Minister for Children
Mandatory Sentencing for Child Sex Offences
Wednesday 3 May 2017


Mr BROOKS question to MINISTER for HUMAN SERVICES, Mrs PETRUSMA [10.50 a.m.]

Can the minister please update the House on the Government’s progress in fulfilling the Hodgman Liberal Government’s election commitment to legislate for minimum mandatory sentences for those convicted of serious sexual offences against children?

ANSWER Madam Speaker, I thank the member for Braddon for his question and ongoing interest in this important area of law reform. Sexual offences against children are particular heinous and must be condemned in the strongest terms. It is imperative that sentences imposed by the courts in relation to this type of offence are proportionate with the gravity of the crime committed and reflect the strong condemnation felt by the Tasmanian community.

In October 2015, the Attorney-General and Minister for Justice asked the Sentencing Advisory Council to provide a report on the implementation of minimum mandatory sentencing for those who commit serious sexual offences against children. This included advice as to which offences should be captured within the scope of the mandatory sentencing provision and what those mandatory minimum sentences should be. In November last year the Sentencing Advisory Council released its report, outlining how such a scheme could be implemented. I am pleased to announce today that my colleague, the acting Attorney-General, will be tabling a bill that will put such a scheme into effect in Tasmania.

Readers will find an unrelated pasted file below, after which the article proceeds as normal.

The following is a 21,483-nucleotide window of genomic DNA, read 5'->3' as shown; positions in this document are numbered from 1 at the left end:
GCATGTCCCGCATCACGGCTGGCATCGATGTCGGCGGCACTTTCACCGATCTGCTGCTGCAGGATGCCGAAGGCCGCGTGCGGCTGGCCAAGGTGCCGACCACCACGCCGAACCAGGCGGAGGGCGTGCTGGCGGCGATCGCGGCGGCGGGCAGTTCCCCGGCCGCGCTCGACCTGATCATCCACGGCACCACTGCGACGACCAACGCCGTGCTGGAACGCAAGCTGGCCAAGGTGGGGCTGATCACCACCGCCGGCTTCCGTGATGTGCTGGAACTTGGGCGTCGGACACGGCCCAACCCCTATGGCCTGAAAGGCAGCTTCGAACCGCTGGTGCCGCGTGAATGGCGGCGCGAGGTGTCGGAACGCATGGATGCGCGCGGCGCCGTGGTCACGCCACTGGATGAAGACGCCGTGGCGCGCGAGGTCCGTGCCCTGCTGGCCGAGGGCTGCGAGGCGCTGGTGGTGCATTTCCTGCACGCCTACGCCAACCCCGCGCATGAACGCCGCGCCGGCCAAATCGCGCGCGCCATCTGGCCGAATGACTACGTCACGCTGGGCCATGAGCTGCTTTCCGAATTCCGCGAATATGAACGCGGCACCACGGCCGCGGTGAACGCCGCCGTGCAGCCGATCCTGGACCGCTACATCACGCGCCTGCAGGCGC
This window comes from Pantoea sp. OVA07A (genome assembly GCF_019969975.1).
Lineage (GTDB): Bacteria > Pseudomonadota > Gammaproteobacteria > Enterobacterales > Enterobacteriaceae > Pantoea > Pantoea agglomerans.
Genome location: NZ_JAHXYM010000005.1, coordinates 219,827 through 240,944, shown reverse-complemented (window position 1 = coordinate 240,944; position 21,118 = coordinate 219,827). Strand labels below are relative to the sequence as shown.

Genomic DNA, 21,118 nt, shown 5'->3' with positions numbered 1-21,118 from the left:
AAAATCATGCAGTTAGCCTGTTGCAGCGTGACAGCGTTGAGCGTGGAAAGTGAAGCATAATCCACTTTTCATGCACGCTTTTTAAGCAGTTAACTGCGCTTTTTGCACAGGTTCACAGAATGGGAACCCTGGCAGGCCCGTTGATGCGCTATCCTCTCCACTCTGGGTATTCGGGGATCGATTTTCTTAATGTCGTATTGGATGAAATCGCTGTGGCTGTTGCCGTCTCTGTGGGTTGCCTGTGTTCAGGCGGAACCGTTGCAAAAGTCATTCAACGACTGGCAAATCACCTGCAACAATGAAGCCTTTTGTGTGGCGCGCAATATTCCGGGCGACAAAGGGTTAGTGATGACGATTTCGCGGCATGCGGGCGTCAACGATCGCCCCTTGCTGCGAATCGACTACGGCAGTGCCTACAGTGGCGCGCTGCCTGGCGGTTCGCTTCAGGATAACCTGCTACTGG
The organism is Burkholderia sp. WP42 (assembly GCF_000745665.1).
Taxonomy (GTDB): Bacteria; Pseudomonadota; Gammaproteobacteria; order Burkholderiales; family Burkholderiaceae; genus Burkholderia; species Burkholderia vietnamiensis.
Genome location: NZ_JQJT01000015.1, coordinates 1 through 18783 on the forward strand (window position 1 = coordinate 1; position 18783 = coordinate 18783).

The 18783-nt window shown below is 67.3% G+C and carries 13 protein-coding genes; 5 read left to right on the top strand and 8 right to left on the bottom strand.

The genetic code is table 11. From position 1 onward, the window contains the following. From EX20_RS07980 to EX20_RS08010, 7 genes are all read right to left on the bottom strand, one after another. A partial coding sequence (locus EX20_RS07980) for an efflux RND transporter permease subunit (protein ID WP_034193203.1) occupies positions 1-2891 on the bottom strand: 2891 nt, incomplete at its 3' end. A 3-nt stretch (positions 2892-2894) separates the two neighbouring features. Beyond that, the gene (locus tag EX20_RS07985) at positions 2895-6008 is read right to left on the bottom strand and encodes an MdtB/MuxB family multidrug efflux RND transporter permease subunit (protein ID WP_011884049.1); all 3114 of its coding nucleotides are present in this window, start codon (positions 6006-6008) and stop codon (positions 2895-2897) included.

Hearings conducted by the Royal Commission into Institutional Responses to Child Sexual Abuse have brought to the public’s attention the harrowing details of child sexual abuse. It is the duty of any responsible government to ensure such vulnerable victims can achieve a sense of justice. This scheme will help to achieve just that and is consistent with the Hodgman Liberal Government’s record of protecting vulnerable Tasmanians.

The introduction of a mandatory minimum scheme in Tasmania complements reforms this Government has already taken in this area. This includes making it a requirement to take into consideration in parole and remission decisions whether a sex offender in prison has undertaken treatment; also amendments to the Sentencing Act 1997 to include a list of aggravating factors that apply to sexual offences; and provide for the limitation of the use of an offender’s good character as a mitigating factor where that was of assistance to the offender in the commission of the offence. Other measures we are progressing are expanding the definition of ‘rape’ to bring it more into line with community standards and to properly reflect the significance of serious sexual assaults, as well as removing the limitations period for victims of child sexual abuse to seek damages.

Children are the most vulnerable in our society and this Government will do everything it can to protect them against sexual predators. This Government has long held the position that increased sentences are needed for serious sexual offences against children. It is a commitment we made to the Tasmanian people and we are delivering on it.